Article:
The workers are the only ones who notice the problems and defects on the production line. Ignoring or hiding a problem carries the risk of an even bigger problem later. However small a problem or defect may be, it is important to reveal it, rather than keep it to oneself, so that others notice and come to help.

But this is by no means simple. Factory workers are reluctant to expose problems or defects in their own area. At the overseas factories of Japanese automobile manufacturers, even when a mieruka system is implemented, initially the workers do not light up the Andons very much. This is because they are worried about being blamed for the problem. It is difficult to be open about awkward or negative information.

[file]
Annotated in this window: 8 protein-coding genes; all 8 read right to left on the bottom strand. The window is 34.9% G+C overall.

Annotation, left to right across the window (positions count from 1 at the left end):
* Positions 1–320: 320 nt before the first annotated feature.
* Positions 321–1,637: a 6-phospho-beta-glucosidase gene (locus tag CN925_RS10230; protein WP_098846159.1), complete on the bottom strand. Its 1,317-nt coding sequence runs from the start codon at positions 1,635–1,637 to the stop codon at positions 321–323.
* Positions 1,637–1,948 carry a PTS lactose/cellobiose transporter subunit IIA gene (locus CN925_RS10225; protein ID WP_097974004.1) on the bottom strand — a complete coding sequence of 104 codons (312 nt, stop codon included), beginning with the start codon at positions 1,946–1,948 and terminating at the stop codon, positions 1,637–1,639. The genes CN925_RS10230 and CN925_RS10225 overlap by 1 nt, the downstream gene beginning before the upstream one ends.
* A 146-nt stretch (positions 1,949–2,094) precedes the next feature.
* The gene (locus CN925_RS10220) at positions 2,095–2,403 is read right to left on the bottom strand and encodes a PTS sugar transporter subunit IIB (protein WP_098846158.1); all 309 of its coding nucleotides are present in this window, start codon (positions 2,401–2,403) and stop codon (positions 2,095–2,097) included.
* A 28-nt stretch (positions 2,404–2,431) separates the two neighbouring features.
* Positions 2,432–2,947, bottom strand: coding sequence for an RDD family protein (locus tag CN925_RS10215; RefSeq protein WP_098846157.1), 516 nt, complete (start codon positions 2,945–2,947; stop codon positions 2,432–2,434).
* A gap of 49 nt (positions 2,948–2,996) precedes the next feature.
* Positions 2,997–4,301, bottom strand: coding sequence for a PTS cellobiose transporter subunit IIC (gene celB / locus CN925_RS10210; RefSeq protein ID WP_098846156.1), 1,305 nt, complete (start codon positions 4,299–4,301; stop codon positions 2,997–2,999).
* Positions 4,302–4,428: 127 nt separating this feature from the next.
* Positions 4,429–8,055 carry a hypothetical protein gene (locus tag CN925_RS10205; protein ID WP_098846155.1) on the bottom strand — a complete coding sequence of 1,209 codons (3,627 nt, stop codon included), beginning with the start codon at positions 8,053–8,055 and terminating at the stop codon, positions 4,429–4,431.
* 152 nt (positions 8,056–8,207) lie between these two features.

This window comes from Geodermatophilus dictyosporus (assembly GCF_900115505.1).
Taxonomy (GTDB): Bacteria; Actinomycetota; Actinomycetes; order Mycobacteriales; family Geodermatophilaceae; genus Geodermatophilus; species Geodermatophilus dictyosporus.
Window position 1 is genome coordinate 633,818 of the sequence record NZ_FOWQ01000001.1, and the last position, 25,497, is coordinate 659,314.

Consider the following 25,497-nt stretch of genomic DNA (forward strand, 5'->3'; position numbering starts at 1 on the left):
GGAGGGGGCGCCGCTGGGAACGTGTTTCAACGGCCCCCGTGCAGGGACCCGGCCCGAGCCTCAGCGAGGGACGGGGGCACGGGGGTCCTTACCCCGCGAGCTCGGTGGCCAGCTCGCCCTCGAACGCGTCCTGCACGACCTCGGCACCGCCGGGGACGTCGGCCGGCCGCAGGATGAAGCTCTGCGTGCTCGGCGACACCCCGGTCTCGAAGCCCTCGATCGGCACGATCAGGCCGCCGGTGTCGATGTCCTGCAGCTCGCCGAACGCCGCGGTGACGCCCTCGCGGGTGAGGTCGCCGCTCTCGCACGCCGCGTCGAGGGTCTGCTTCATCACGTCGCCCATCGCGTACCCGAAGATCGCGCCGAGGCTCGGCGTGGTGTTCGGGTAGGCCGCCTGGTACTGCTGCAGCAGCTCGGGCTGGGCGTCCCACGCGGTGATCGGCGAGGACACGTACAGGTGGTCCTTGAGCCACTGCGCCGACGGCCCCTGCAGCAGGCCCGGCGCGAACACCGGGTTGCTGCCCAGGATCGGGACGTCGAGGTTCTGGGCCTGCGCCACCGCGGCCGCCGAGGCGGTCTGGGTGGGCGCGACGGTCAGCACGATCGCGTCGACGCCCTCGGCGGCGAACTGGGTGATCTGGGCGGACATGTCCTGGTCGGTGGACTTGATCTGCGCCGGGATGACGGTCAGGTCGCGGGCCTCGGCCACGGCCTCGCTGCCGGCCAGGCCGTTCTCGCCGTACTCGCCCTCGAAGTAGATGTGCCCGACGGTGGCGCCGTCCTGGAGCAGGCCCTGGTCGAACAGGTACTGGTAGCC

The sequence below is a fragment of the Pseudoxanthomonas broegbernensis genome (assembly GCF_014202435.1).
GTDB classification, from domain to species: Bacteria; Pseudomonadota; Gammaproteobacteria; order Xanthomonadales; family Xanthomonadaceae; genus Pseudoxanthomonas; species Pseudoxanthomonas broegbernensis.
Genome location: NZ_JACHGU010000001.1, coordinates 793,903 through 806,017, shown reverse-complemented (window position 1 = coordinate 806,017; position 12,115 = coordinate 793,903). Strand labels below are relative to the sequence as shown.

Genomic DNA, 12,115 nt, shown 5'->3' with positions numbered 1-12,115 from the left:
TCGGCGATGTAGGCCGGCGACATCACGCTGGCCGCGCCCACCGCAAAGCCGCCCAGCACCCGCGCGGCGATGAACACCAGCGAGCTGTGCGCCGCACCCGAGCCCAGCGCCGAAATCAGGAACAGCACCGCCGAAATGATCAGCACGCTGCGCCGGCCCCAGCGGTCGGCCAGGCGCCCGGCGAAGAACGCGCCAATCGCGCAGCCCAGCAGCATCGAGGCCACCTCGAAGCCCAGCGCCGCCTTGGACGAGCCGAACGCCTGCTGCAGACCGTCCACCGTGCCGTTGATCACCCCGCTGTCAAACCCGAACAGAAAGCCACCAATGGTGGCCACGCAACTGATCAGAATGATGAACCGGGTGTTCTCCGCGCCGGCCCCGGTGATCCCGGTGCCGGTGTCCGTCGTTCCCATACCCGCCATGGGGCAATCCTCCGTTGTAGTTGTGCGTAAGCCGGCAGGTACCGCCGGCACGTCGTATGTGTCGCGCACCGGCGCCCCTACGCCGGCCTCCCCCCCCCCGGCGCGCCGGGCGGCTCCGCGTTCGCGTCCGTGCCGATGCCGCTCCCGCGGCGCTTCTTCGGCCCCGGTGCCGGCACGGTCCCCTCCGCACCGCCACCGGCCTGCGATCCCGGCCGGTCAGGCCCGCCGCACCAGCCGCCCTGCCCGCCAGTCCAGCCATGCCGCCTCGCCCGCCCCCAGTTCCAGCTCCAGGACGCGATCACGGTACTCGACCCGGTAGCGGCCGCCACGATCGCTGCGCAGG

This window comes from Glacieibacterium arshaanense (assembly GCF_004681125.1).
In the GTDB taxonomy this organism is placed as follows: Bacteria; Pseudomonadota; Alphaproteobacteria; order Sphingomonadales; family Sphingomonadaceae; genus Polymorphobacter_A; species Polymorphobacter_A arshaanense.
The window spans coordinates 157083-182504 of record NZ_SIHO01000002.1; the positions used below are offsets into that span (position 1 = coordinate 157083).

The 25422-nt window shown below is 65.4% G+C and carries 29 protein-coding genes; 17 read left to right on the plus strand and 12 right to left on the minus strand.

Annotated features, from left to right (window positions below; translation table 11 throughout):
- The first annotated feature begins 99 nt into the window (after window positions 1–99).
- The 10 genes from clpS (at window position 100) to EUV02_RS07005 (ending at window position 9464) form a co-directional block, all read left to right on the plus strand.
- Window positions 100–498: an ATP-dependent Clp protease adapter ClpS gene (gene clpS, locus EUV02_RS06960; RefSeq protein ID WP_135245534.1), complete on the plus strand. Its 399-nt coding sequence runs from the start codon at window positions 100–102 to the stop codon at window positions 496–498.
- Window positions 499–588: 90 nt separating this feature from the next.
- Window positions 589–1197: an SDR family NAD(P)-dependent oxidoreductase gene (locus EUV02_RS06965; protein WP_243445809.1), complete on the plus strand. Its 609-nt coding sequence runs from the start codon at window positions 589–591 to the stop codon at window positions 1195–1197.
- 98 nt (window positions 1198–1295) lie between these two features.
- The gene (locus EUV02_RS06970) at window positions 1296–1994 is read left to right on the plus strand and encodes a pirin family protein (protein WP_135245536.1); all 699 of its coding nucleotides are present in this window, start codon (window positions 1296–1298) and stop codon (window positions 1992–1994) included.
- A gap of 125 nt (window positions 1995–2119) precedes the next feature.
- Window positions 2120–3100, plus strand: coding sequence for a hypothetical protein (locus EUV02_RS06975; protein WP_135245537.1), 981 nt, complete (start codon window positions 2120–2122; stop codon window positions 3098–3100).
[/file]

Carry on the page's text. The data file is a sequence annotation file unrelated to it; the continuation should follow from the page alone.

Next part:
And yet it is vital that such awkward, negative information be quickly revealed so that measures can be taken based on collective wisdom. Rather than the mieruka of problems and defects, Japanese automakers strive for mieruka of the precursors of problems and defects. Problems or defects do not just suddenly occur. There is always some kind of sign beforehand. By noticing and exposing these signs in advance, workers can prevent actual problems and defects. The important thing is to quickly reveal what is happening now and take suitable action right away.

The mieruka of historical information and data is no more than information disclosure. There is little point in releasing overwhelming volumes of information. To release information in quantities too big for humans to process is to create a flood of information resulting, conversely, in information becoming invisible. The mieruka currently conducted by most government bodies is still at this level.